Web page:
The direct benefit for Liquidity Services Inc (NASDAQ:LQDT), which sports a zero-debt capital structure, to include debt in its capital structure is the reduced cost of capital. However, the trade-off is LQDT will have to adhere to stricter debt covenants and have less financial flexibility. While zero-debt makes the due diligence for potential investors less nerve-racking, it poses a new question: how should they assess the financial strength of such companies? I will go over a basic overview of the stock’s financial health, which I believe provides a ballpark estimate of their financial health status. View our latest analysis for Liquidity Services
Is financial flexibility worth the lower cost of capital?
Debt funding can be cheaper than issuing new equity due to lower interest cost on debt. However, the trade-off is debtholders’ higher claim on company assets in the event of liquidation and stringent obligations around capital management. Either LQDT does not have access to cheap capital, or it may believe this trade-off is not worth it. This makes sense only if the company has a competitive edge and is growing fast off its equity capital. Opposite to the high growth we were expecting, LQDT’s negative revenue growth of -20.31% hardly justifies opting for zero-debt. If the decline sustains, it may find it hard to raise debt at an acceptable cost.
Can LQDT meet its short-term obligations with the cash in hand?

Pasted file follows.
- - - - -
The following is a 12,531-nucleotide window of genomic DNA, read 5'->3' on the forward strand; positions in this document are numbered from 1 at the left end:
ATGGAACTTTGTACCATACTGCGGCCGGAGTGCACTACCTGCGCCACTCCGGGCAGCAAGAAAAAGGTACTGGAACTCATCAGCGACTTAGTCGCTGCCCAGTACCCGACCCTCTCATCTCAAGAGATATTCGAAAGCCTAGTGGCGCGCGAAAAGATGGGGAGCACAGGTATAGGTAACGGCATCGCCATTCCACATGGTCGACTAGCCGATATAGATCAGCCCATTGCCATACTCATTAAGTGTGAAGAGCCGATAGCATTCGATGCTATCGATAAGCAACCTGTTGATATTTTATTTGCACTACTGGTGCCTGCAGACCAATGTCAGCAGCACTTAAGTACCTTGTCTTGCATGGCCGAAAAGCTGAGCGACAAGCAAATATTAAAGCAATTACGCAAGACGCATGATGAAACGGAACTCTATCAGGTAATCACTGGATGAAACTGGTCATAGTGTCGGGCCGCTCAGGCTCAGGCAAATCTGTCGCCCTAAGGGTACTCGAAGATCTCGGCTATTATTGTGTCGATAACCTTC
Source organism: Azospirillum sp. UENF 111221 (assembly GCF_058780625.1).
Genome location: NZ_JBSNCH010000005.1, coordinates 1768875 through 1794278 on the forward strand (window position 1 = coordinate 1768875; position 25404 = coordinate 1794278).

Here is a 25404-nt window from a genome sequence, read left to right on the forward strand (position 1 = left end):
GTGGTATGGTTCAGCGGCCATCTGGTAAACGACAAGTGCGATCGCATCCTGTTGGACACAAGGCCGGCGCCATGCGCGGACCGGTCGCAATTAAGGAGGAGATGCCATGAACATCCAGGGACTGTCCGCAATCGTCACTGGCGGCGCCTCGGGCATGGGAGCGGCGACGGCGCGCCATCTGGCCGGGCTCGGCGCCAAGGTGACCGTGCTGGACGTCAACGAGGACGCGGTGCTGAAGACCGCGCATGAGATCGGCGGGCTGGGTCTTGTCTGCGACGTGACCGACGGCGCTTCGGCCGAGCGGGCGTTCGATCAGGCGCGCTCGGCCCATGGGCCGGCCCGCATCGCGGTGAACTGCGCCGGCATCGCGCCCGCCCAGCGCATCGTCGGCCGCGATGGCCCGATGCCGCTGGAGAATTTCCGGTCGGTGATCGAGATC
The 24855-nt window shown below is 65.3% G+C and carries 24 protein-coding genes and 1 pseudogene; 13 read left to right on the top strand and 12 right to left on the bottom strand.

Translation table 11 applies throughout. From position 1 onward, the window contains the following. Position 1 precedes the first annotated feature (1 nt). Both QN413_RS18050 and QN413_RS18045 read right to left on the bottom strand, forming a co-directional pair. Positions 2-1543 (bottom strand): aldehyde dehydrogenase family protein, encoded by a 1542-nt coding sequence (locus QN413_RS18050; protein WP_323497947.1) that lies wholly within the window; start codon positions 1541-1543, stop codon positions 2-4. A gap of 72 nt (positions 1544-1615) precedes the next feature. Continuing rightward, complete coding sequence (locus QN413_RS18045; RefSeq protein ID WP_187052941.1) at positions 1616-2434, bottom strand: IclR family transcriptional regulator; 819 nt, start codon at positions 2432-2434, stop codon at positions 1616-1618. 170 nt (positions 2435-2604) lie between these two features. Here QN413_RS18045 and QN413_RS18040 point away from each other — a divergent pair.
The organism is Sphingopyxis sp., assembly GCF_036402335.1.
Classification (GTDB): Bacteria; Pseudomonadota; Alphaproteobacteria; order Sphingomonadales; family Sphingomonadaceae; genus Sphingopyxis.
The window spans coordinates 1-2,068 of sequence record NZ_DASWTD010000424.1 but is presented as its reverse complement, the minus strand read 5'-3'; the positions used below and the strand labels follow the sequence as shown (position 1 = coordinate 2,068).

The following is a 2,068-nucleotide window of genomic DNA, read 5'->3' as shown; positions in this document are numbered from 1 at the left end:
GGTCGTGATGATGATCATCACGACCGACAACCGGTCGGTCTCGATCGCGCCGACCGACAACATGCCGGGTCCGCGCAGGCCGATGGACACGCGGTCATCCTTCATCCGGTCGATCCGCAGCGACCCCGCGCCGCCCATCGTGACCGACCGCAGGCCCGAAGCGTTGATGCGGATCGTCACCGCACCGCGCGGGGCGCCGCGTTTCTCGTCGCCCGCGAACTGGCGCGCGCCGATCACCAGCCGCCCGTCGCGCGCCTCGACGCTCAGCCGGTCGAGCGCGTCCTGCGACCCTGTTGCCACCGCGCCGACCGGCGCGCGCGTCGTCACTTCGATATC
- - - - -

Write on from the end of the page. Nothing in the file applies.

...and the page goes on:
Since Liquidity Services doesn’t have any debt on its balance sheet, it doesn’t have any solvency issues, which is a term used to describe the company’s ability to meet its long-term obligations. However, another measure of financial health is its short-term obligations, which is known as liquidity. These include payments to suppliers, employees and other stakeholders. At the current liabilities level of $85.5M liabilities, it appears that the company has maintained a safe level of current assets to meet its obligations, with the current ratio last standing at 2.16x. Usually, for internet software and services companies, this is a suitable ratio as there’s enough of a cash buffer without holding too capital in low return investments.
Are you a shareholder? LQDT’s soft top-line growth means not having any low-cost debt funding may not be optimal for the business. Shareholders should understand why the company isn’t opting for cheaper cost of capital to fund future growth, and whether the company needs financial flexibility at this point in time. I suggest you take a look into a future growth analysis to examine the company’s position.
Are you a potential investor? LQDT’s financial health in terms of its liquidity shouldn’t be a concern for potential investors. However, its low sales growth could hurt returns, meaning there is some benefit to looking at low-cost funding alternatives. I admit this is a fairly basic analysis for LQDT’s financial health. Other important fundamentals need to be considered alongside. You should continue your analysis by taking a look at LQDT’s past performance to figure out LQDT’s financial health position.
To help readers see pass the short term volatility of the financial market, we aim to bring you a long-term focused research analysis purely driven by fundamental data. Note that our analysis does not factor in the latest price sensitive company announcements.
The author is an independent contributor and at the time of publication had no position in the stocks mentioned.